More information

The U.S. National Cancer Institute has a fact sheet about psychological stress and cancer.

SOURCES: Garth H. Rauscher, Ph.D., associate professor, epidemiology, School of Public Health, University of Illinois at Chicago; Laura Kruper, M.D., assistant professor and surgeon, General Oncologic Surgery, City of Hope Cancer Center, Duarte, Calif.; Sept. 19, 2011, presentation, American Association for Cancer Research Conference on the Science of Cancer Health Disparities, Washington, D.C.


'/>"/>
Copyright©2010 ScoutNews,LLC.
All rights reserved

Related medicine news :

1. Study shows soy protein reduced progression of clogged arteries in women within 5 years of menopause
2. Some brain wiring continues to develop well into our 20s: U of A study
3. New study proposes public health guidelines to reduce the harms from cannabis use
4. Popular Diabetes Drugs May Raise Pancreatic Cancer Risk, Study Suggests
5. Lung cancer research team awarded $1.43 million to study cancer in Eastern Kentucky
6. Study to test efficacy of prenatal intervention, support on lowering postpartum depression in teens
7. Email sexual advice study highlights problems raised by different ages and cultures
8. Two-Day Dialysis Interval Could Pose Danger: Study
9. Study reveals rise in prostate biopsy complications and high post-procedure hospitalization rate
10. Japan Reactor Fallout Reached San Francisco Bay Area: Study
11. Alzheimers disease: The first prevention study of its kind
Post Your Comments:
*Name:
*Comment:
*Email:
(Date:6/26/2016)... ... 26, 2016 , ... Pixel Film Studios Released ProSlice Levels, a Media Slicing ... their videos a whole new perspective by using the title layers in ProSlice ... , ProSlice Levels contains over 30 Different presets to choose from. FCPX ...
(Date:6/26/2016)... Lake Orion, Clarkston, Michigan (PRWEB) , ... June ... ... direction with respect to fertility once they have been diagnosed with endometriosis. These ... tolerable intercourse but they also require a comprehensive approach that can help for ...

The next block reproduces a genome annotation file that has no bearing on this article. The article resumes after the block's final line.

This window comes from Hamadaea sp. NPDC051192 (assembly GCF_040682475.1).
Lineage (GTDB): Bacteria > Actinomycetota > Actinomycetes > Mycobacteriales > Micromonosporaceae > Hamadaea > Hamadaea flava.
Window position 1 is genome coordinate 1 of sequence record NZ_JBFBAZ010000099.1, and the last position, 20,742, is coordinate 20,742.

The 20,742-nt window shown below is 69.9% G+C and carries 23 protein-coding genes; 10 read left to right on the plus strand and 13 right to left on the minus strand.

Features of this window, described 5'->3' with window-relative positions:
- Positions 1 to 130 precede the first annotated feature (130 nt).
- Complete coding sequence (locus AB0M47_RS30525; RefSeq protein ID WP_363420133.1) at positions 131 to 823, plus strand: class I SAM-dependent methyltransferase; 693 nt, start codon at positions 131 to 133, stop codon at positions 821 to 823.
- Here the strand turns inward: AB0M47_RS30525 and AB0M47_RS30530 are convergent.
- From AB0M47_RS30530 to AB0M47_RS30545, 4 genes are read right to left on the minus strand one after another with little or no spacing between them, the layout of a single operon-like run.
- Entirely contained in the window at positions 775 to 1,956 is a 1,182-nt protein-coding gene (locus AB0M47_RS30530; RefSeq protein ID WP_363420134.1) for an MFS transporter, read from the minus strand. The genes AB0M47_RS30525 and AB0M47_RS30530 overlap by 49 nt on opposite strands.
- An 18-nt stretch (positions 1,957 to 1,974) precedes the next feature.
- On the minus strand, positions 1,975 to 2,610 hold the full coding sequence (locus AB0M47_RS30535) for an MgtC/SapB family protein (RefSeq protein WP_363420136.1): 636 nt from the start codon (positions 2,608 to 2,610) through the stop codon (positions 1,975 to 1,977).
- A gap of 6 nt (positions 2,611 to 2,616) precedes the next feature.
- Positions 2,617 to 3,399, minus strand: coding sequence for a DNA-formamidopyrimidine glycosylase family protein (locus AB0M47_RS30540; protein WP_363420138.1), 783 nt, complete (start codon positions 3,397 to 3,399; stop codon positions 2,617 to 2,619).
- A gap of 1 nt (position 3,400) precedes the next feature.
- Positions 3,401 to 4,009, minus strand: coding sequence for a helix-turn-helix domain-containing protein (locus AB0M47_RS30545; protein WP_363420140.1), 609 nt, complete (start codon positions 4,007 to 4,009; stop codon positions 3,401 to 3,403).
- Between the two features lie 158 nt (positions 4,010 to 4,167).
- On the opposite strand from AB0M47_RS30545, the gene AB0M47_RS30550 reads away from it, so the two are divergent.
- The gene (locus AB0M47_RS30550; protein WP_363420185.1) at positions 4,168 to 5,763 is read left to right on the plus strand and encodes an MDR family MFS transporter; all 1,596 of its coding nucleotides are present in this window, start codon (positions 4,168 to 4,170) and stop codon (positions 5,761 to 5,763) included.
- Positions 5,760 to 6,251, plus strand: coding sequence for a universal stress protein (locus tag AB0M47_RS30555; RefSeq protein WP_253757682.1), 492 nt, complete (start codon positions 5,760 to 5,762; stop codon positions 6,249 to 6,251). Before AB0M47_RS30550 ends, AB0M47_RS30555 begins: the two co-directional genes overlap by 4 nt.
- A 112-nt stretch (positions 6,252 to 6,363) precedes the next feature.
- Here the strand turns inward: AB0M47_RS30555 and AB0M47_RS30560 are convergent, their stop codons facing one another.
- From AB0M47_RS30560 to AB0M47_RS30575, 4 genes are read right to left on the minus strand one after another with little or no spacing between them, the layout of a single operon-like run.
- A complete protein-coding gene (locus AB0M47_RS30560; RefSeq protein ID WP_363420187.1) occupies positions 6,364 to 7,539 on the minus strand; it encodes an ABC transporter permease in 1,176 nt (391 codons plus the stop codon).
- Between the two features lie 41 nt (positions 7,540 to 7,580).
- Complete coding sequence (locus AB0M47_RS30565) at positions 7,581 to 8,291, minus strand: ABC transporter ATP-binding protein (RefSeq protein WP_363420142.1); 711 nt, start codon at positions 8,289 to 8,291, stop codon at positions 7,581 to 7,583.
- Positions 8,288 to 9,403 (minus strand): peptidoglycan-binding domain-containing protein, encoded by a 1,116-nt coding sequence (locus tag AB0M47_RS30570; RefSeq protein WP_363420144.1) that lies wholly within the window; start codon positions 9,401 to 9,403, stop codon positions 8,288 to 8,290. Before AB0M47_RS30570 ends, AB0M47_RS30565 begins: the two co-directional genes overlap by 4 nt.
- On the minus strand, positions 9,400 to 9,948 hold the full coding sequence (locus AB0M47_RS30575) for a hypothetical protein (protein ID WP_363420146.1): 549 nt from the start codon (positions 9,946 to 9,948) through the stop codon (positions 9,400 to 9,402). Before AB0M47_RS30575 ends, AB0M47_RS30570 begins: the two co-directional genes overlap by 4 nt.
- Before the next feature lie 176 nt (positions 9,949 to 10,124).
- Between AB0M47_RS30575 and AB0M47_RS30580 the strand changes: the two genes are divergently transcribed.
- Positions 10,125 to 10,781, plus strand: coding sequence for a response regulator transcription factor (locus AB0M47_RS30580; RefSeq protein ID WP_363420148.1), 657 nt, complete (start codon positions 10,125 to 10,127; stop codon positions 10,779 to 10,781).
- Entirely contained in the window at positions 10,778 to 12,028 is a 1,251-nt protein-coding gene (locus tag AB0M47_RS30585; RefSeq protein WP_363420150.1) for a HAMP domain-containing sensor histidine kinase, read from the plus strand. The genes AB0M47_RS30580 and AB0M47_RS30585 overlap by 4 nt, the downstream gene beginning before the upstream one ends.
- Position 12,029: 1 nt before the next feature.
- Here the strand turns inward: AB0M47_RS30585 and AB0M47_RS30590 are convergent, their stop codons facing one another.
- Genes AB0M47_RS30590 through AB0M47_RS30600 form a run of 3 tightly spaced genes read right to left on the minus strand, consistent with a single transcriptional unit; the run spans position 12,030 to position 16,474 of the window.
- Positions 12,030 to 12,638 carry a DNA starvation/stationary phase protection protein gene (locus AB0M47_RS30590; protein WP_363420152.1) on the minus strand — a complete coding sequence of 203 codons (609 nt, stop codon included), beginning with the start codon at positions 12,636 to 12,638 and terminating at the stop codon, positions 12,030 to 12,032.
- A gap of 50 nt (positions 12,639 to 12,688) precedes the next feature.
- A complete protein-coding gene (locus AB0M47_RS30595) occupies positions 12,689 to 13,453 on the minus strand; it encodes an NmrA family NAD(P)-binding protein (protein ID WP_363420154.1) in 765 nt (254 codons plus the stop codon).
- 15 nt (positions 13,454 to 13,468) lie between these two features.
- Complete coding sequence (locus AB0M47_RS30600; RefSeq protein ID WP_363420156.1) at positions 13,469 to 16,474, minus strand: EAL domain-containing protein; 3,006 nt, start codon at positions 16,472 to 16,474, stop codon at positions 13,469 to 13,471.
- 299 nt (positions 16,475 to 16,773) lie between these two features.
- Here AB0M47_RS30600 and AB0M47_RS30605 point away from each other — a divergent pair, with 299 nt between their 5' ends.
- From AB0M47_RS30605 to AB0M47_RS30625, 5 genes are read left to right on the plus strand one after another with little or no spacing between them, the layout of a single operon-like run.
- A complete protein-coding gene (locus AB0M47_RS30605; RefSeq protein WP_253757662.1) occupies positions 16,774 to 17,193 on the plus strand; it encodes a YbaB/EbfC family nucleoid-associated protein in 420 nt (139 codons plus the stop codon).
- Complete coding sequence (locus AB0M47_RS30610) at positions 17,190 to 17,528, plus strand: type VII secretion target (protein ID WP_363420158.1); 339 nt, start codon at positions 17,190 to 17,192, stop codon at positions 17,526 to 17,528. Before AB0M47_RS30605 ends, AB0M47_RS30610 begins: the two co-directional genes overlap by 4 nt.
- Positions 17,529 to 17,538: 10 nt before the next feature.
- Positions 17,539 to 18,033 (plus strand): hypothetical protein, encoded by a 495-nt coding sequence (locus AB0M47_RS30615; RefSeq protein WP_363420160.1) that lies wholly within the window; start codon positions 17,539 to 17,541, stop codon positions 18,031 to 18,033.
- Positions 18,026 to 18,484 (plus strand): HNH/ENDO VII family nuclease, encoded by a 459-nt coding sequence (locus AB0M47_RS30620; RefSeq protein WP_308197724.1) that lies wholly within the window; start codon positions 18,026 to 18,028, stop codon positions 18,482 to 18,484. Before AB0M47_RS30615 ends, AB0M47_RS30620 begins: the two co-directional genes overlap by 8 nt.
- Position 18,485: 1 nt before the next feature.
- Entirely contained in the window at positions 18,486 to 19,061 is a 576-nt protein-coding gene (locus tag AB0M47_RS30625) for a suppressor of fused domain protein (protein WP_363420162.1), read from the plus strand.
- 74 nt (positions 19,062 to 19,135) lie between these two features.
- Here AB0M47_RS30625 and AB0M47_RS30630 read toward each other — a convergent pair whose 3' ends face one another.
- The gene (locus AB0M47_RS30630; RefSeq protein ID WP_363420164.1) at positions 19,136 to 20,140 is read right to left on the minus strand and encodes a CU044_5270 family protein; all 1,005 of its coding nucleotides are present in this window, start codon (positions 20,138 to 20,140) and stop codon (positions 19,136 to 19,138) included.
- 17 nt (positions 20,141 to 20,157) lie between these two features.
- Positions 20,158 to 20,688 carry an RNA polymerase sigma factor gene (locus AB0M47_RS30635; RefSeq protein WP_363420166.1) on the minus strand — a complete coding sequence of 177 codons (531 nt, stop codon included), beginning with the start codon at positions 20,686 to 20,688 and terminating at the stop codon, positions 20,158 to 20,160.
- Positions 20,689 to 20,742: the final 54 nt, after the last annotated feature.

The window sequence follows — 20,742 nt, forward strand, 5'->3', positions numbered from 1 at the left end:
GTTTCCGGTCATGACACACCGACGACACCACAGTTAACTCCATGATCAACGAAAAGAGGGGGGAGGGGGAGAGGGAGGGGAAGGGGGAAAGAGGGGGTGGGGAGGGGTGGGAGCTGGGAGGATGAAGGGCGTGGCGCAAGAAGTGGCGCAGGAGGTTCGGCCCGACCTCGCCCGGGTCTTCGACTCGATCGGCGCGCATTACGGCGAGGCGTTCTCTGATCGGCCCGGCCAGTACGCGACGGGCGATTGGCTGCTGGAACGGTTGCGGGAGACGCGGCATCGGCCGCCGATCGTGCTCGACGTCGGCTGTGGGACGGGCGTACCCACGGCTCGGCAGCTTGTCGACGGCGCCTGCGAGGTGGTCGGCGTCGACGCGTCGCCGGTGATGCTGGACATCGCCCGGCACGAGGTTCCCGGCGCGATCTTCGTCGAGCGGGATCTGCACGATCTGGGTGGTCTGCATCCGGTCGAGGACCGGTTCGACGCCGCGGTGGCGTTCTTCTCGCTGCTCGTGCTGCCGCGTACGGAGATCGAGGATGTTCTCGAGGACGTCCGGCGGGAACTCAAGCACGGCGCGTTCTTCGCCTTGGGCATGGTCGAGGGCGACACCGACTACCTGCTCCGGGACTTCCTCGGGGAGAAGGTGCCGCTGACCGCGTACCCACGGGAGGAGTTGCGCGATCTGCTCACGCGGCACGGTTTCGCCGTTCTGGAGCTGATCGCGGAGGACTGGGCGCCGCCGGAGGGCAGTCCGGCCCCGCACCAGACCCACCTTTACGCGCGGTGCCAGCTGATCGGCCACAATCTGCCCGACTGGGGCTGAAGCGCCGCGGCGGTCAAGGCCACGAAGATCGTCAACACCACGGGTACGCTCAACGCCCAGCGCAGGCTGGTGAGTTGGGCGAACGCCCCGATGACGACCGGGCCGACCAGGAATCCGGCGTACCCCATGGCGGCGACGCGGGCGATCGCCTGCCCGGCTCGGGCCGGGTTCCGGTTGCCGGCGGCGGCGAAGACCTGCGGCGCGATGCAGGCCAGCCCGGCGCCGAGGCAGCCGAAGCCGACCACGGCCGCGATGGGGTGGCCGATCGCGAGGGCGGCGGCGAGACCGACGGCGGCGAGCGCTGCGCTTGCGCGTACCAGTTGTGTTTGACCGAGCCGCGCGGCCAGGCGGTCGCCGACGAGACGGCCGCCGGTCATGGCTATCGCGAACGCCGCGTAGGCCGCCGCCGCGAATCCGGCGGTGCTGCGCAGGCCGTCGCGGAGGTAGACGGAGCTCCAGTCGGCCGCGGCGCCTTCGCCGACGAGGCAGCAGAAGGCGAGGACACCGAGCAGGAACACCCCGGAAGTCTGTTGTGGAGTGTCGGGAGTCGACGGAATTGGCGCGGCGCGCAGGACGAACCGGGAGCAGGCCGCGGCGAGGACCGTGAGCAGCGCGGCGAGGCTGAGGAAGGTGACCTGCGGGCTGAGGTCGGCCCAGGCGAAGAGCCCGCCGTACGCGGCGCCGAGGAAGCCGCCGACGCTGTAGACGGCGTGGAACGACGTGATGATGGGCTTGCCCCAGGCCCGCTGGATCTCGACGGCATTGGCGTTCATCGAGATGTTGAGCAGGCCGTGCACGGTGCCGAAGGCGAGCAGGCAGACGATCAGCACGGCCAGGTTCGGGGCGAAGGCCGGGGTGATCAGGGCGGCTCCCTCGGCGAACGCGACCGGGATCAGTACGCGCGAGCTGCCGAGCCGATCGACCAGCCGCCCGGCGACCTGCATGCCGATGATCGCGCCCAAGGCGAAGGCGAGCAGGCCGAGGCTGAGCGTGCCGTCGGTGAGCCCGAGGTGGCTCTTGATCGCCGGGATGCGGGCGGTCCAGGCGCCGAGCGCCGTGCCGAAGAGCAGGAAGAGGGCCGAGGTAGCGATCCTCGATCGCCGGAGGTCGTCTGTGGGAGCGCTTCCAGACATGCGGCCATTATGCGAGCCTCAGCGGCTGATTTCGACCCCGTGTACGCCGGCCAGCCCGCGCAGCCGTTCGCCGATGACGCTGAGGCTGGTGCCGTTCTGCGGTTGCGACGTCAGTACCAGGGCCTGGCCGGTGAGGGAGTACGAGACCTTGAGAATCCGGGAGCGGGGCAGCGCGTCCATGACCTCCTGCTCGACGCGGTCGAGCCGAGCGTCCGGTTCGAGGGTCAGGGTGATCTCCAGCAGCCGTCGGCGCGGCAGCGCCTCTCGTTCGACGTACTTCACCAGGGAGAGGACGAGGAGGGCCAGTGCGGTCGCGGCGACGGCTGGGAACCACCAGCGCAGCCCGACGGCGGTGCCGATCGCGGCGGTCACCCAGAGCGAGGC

(Date:6/25/2016)... ... ... The temporary closing of Bruton Memorial Library on June 21 due to a possible lice ... overlooked aspect of head lice: the parasite’s ability to live away from a human host, ... a necessary one in the event that lice have simply gotten out of control. , ...
(Date:6/25/2016)... CA (PRWEB) , ... June 25, 2016 , ... As ... with Magna Cum Laude and his M.D from the David Geffen School of Medicine ... and returned to Los Angeles to complete his fellowship in hematology/oncology at the UCLA-Olive ...
(Date:6/25/2016)... Canada (PRWEB) , ... June 25, 2016 , ... Conventional ... pursuit of success. In terms of the latter, setting the bar too high can ... risk more than just slow progress toward their goal. , Research from ...
Breaking Medicine News(10 mins):
(Date:6/24/2016)... -- Research and Markets has announced the addition ... report to their offering. ... The World Market for Companion Diagnostics covers the world ... in the report includes the following: , ... by Region (N. America, EU, ROW), 2015-2020 , World ...
(Date:6/24/2016)... 2016   Pulmatrix, Inc ., (NASDAQ: ... drugs, announced today that it was added to the ... its comprehensive set of U.S. and global equity indexes ... important milestone for Pulmatrix," said Chief Executive Officer ... our progress in developing drugs for crucial unmet medical ...
(Date:6/24/2016)... KNOXVILLE, Tenn. , June 24, 2016 /PRNewswire/ ... market providing less invasive and more durable cerebrospinal ... million in funding.  The Series-A funding is led ... the Lighthouse Fund, and other private investors.  Arkis, ... less-invasive neurosurgical instrumentation and the market release of ...
Breaking Medicine Technology: